The NYPD’s training facility at Floyd Bennett Field.
Matthew McDermott

“If you’re claustrophobic or afraid of heights or don’t like the water you’ll never make it here,” said ESU Lt. Keith Gallagher, 41, a former Army Ranger and Iraq War veteran who oversees the school. “But by the end of the training, you can do it all.”

Bamfo, a Marine Corps vet who saw action in Iraq and Afghanistan, failed to crack the rigorous ESU admission exam twice before finally getting in last September. Of the 350 applicants for this year’s training program, 35 were accepted, and 30 graduated.

He and the other trainees were taught how to keep their cool at the “TAC house.”

The structure — officially the Training Ammunition Combat House — is built to resemble a shabby old apartment. It’s where recruits are instructed on how to deal with indoor crimes, such hostage taking, domestic violence and EDPs who barricade themselves. The house, according to Gallagher, helps officers learn what to do in unpredictable situations.

“The goal is to slow down, break down the situation in a compartmentalized way and use non-lethal techniques as much as possible,” he said. “Many times these people (suspects or EDPs) aren’t listened to and they need to be listened to.”

Any shooting that takes place at the TAC house involves only “simunitions,” or training cartridges made out of soap.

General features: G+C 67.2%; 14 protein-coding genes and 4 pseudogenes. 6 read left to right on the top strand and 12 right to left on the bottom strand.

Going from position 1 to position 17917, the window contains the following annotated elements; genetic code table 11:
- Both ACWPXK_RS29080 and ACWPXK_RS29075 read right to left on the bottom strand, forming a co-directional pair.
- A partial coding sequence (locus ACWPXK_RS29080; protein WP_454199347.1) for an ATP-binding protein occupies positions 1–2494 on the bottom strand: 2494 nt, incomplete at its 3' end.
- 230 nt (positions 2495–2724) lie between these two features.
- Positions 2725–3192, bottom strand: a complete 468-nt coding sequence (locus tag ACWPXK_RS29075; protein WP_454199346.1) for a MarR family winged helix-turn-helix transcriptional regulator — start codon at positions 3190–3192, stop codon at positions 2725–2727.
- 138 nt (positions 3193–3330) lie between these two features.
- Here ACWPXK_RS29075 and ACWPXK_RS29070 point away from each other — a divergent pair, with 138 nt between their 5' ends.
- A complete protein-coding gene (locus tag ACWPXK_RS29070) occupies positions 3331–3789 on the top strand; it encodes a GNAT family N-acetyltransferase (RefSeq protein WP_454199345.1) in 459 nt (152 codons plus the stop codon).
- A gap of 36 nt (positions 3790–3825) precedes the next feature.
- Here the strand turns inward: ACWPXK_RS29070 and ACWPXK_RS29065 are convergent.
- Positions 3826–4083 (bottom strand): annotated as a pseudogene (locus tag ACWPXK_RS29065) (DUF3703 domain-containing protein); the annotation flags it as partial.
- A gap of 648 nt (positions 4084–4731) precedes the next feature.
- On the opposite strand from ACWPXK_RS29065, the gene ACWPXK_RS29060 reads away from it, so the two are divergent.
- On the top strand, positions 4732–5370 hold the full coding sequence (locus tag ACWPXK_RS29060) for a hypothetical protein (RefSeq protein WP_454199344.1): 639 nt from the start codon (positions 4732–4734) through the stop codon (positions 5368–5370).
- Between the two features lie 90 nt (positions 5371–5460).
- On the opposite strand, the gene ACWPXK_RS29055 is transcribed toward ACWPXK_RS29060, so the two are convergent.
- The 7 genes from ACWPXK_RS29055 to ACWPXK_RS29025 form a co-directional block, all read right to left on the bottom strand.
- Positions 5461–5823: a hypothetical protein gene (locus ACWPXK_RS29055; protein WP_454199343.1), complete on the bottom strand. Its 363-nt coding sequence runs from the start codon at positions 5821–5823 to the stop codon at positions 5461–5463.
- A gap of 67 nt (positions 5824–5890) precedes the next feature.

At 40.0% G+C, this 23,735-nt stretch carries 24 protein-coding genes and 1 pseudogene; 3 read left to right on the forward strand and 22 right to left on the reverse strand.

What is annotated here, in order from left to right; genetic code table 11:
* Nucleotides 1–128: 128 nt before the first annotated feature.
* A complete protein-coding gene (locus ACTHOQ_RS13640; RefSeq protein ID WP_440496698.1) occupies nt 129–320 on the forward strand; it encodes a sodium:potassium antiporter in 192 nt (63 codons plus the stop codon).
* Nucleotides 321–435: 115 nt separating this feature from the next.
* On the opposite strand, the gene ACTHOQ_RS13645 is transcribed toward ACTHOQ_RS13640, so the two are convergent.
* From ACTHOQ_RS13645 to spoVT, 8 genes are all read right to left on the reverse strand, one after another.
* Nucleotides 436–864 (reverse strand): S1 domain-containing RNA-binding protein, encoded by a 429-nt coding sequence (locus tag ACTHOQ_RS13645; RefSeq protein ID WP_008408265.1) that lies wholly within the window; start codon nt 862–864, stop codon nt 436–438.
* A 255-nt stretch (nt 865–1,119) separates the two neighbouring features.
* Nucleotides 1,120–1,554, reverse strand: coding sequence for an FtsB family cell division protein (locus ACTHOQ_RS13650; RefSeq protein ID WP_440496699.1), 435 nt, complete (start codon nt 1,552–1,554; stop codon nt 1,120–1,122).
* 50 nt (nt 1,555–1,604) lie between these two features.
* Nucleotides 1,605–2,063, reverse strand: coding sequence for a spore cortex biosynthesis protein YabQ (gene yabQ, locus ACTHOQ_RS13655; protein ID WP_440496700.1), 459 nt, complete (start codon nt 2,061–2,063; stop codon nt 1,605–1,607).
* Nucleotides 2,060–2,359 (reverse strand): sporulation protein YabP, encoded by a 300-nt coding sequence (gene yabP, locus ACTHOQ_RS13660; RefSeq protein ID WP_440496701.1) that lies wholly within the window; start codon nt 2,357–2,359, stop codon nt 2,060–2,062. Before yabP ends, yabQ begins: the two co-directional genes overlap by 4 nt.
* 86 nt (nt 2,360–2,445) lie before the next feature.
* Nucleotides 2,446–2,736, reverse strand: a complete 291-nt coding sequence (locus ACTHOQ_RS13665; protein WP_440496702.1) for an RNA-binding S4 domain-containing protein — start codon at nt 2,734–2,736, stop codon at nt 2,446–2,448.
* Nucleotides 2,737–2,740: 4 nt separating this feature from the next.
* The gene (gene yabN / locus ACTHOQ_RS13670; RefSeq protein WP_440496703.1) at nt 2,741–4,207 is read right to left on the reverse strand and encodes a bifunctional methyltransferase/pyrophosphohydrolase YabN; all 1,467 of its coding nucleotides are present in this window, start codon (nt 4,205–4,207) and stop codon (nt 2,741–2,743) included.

Trainees must also negotiate through tunnels under a fake collapsed building while wearing a special breathing apparatus to make up for the lack of oxygen. The structure, just behind the old subway car where students learn how to disable a third rail, looks like a mass of Flintstonian rubble.

All ESU officers are scuba and EMT certified and have extensive training in weaponry. They learn psychological techniques at the John Jay College of Criminal Justice.

“The stuff I ended up loving at the school — the rope rescues and the scuba diving — was the stuff I didn’t like at first or was nervous about,” Bamfo said. “But mastering it all gave me an incredible confidence.”  

All that training comes in handy. 

So far this year, ESU has dealt with 214 barricaded suspects, 74 jumpers, 31 vehicle extrications — and 82,525 emotionally disturbed people, according to NYPD data.

On Thursday, the unit resolved a police standoff with an unhinged man in the Bronx who had climbed on top of his SUV with a beer in his hand and fired a gun at a police van outside a stationhouse.

“The thing about our Emergency Service Unit cops is that the more tense a situation is the more focused they are,” tweeted NYPD deputy commissioner John Miller. “This de-escalation in the Bronx was no different — and the outcome was a safe one.”

ESU graduation.
Chris Bamfo, who twice got turned down for an ESU spot, was finally accepted and on Friday graduated from training school.
Paul Martinka (2)

Bamfo said he’s looking forward to the “brotherhood” and the “creative problem solving” he sees as key to being in the ESU.

“If you make it through this course you know you achieved something great,” Bamfo said.

“And you’ll give something back to the city.”

Metro | New York Post